Get It Growing: 2005 Award-winning Plants Announced

Daniel Gill, Merrill, Thomas A.  |  4/16/2005 1:03:18 AM

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Get It Growing News For January 2005

By Dan Gill
LSU AgCenter Horticulturist

A variety of beautiful flowers and delicious vegetables were named All-America Selections winners for 2005.

For more information on the All-America Selections organization, go to

Flower Winners

The flowers picked as All-America Selection winners for 2005 were > Arizona Sun,= > First Kiss Blueberry’ and > Magellan Coral.’

Gaillardia aristata > Arizona Sun= adds a vibrant note to the landscape. Each 3-inch single flower is mahogany red with bright yellow petal edges. These tough, drought-resistant plants produce flowers continuously over a long summer growing season. Even the spent blooms are attractive as tufts of seed. When grown in a full-sun garden, > Arizona Sun= is a compact plant reaching only 8 inches to 10 inches tall, spreading about 10 inches to 12 inches. Gaillardia aristata is commonly called blanket flower and is native to the Great Plains. It actually is a short-lived perennial and may survive mild Louisiana winters to bloom a second year. However, > Arizona Sun= performs very well as an annual – blooming the first year from seed. > Arizona Sun= flowers can be cut and used for summer bouquets. They also are attractive to butterflies in search of nectar.

The first near blue-flowered periwinkle (Catharanthus rosea) is an AAS Winner named > First Kiss Blueberry.= The large 2-inch single blooms have a darker eye, which accentuates the violet blue color. For decades, breeders have been diligently working toward a blue periwinkle (also called vinca). Now > First Kiss Blueberry= is the closest to that color so far. Heat and drought tolerant, mature plants will be about 11 inches tall and spread about 16 inches. Easy to grow in sunny, well-drained locations, > First Kiss Blueberry= can be grown in patio containers or combination planters, as well as in garden beds. Plant transplants in late April or May after the weather becomes reliably warm.

Zinnia elegans > Magellan Coral= blooms are so radiant they illuminate the garden. The fully double, dahlia flowered 5- to 6-inch blooms have brilliant coral petals. The flower quality and color are reported to be superior to other Zinnia elegans. In addition to the color, > Magellan Coral= plants produce large numbers of flowers, and consistent flower production is an improved quality. Earliness to bloom is another exceptional trait – from sowing seed to first bloom requires only six to nine weeks. Mature plants will reach about 15 inches to 17 inches tall and spread about 15 inches to 19 inches, depending upon growing conditions. Like all zinnias, > Magellan Coral= will perform best in a full-sun location with good drainage. This AAS Winner is adaptable to container culture as well as garden beds.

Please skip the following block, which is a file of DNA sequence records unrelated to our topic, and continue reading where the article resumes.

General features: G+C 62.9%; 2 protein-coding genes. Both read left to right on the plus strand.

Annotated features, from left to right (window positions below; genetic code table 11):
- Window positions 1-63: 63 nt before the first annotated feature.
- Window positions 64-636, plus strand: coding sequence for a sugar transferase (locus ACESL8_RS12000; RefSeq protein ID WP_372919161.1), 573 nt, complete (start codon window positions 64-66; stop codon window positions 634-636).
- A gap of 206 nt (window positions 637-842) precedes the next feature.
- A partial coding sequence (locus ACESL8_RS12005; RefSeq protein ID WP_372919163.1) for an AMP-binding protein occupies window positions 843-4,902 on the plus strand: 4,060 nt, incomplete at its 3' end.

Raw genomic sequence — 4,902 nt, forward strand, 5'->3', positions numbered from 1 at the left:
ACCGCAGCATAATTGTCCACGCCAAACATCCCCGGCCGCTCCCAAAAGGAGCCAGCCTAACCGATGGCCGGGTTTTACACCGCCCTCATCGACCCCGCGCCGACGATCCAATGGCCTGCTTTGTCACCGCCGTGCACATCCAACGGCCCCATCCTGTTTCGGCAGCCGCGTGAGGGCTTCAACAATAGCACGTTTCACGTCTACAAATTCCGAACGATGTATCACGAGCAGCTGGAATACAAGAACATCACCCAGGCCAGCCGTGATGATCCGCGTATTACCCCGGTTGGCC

Vegetable Winners

This year’s AAS vegetable winners are ‘Fairy Tale’ eggplant, ‘Sugary’ tomato and ‘Bonbon’ winter squash.

Eggplant (Solanum melongena) > Fairy Tale= is a more petite cultivar with decorative miniature eggplants. The fruit appearance is as luscious as the taste. > Fairy Tale= eggplants are white with violet/purple stripes. The fruit are sweet, non-bitter, with a tender skin and few seeds. Another superior quality is the window for harvest. The elongated oval eggplants can be picked when quite small – at 1 ounce to 2 ounces – or they can be left on the plant until double the weight, and the flavor and tenderness remain. > Fairy Tale= eggplants are recommended for marinating and grilling whole. The harvest can begin in just 49 days to 51 days from transplanting. This small-growing cultivar reaches only 2½ feet tall and wide, so it’s perfect for container gardening. An eggplant has not won an AAS award since 1939, so > Fairy Tale= truly is an exceptional new cultivar.

With tomato (Lycopersicum escluentum) > Sugary’, the name says it all. Judges raved about the sweet tomato flavor. The half-ounce dark pink fruit has a sugar content of 9.5 percent – higher than most others. The fruit is produced in clusters like grapes and can be eaten like them. > Sugary= tomatoes have a distinct shape. They are oval with a pointed blossom end. In addition to the flavor, > Sugary= plants produced a high yield with a noticeable lack of cracked fruit. Look for ripe fruit on the strong semi-indeterminate vines within 60 days from transplanting into well-prepared garden beds or large containers. Plants are vigorous and should be pruned if trained to a stake, or they may be left unpruned and grown in a cage. > Sugary= should set a new standard for cherry tomatoes with sweet flavor.

Winter squash (Cucurbita maxima) > Bonbon= has three improved traits. They are a more compact habit, earliness and superior eating qualities. > Bonbon= has an upright, semi-bush habit, which means it needs less garden space. Mature vines spread about 8 feet. Look for ripe fruit within 81 days after transplanting Bonbon plants into the garden. This is a full week earlier than other cultivars. > Bonbon= squash have thick orange flesh. When cooked, they deliver sweet flavor (hence the name > Bonbon= ) and creamy texture loaded with vitamin A. The A boxy@ dark green squash has silver stripes and weighs about 4 pounds. Easy to grow, > Bonbon= is not highly susceptible to diseases and should do very well in Louisiana home gardens.

Get It Growing is a weekly feature on home lawn and garden topics prepared by experts in the LSU AgCenter. For more information on such topics, contact your parish LSU AgCenter Extension office or visit our Web site at A wide range of publications and a variety of other resources are available.


Contact: Dan Gill at (225) 578-2222 or
Editor: Tom Merrill at (225) 578-2263 or

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